Russian Publisher Pulls Book Criticizing Putin After Israeli Author Refuses to Censor It

Image credits: Nadav Eyal has stated in the past that “Being a Jew is fighting for the civil rights of all, including the Palestinians” [Quique Kierszenbaum]

The publisher said the existing text of the book would violate Russian law and that it could face arrest and harassment for distributing it

By Gili Izikovich and Liza Rozovsky

An Israeli journalist refused to censor his book in Russia after a local publishing agency requested revisions of parts criticizing Putin and state policies, leading the agency to cancel its publication.

The author, Nadav Eyal, and his agent were told by publisher Eskmo that the contract for Eyal's book, "Revolt: The Worldwide Uprising Against Globalization," was canceled due to criticism of Russia, and especially of Russian President Vladimir Putin. The latter is illegal to publish in Russia and could put the publisher at risk of arrest.

“Revolt” has become internationally popular since its initial 2018 publication in Hebrew. The nonfiction book examines cracks in the post-World War II world order and the resulting diplomatic and economic ties between states, which according to Eyal erases their unique characteristics. According to the book's thesis, the election of Donald Trump, Brexit and the rise of the far right in Europe are all expressions of this phenomenon.

Eyal combined research, empirical data and his own experience as a journalist covering many areas of the world to write "Revolt."

After the book's initial publication, the translation rights were sold internationally, including in China and the United States – where the book earned a recommendation from former President Bill Clinton – as well as in Britain, Germany, Sweden, Brazil and others.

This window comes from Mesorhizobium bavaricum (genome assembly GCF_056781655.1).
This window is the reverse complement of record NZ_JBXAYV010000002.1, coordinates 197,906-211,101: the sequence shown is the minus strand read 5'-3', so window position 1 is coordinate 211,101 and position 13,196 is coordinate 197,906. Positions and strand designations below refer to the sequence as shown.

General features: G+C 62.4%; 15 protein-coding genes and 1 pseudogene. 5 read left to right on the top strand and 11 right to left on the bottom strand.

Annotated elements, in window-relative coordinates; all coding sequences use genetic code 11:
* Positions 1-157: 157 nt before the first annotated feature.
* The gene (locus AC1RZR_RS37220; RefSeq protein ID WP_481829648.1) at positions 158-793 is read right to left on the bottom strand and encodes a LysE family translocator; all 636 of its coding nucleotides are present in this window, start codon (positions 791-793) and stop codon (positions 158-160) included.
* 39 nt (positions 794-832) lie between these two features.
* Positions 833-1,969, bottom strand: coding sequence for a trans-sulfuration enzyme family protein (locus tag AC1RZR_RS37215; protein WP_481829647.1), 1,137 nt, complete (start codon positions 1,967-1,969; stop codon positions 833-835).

The contract with Eksmo, one of Russia's largest publishing houses and one that specializes in nonfiction, was the latest one signed. But the publisher subsequently asked Eyal’s agent, Deborah Harris, for revisions of material critical to Russia – for instance, a section noting the low life expectancy of Russian men compared with their Western counterparts, which the book says results mainly from alcoholism and failures of Russia's health and education systems.

Another example was Eksmo's request to remove a sentence stating that Putin uses all the means at his disposal to repress, delegitimize and eliminate his opponents.

The publisher also proposed adding a note in the Russian translation stating that changes had been made, said Eyal. He refused, and the translation project was canceled.

This is not the first time that demands to censure Russian translations have come to light. In 2019, Russian readers noticed changes to Yuval Noah Harari’s “21 Lessons for the 21st Century,” whose criticism of Putin and Russia was removed from the local version of that book.

In another case, no Russian publisher was willing to release an illustrated children’s book with LGBT characters written by American author Lawrence Schimel, due to fears of a Russian law banning “homosexual propaganda.” The book was ultimately published by Sphere, a charitable pro-LBGTQ+ Russian foundation, but with a warning that it was appropriate only for ages 18 and up.

Eyal's agency described the situation as very sensitive, saying that some authors are interested in reaching a Russian audience and providing them with inspiration, but that in a nonfiction text – and especially Eyal’s book – the condition was not to edit it while it was being translated.

The agency said this was made clear ahead of time, but the publisher nonetheless came back with the list of changes, explaining that they violate Russian law and would not pass the censor and that they could suffer from harassment.

"We didn’t even consider" making the changes, says the agency, calling it a "sad" and "painful" situation. It added that Eksmo did not try to argue with the agency and immediately canceled the contract "even though the book has been a success around the world, and it has an especially important message in a place like Russia."

"Russia was a country where our books were always successful," the agency added. "The loss is shared – for us, for the writers and for the Russian reader. That's what's hard about boycotts."

Eksmo declined to comment.

Source: Archive Today

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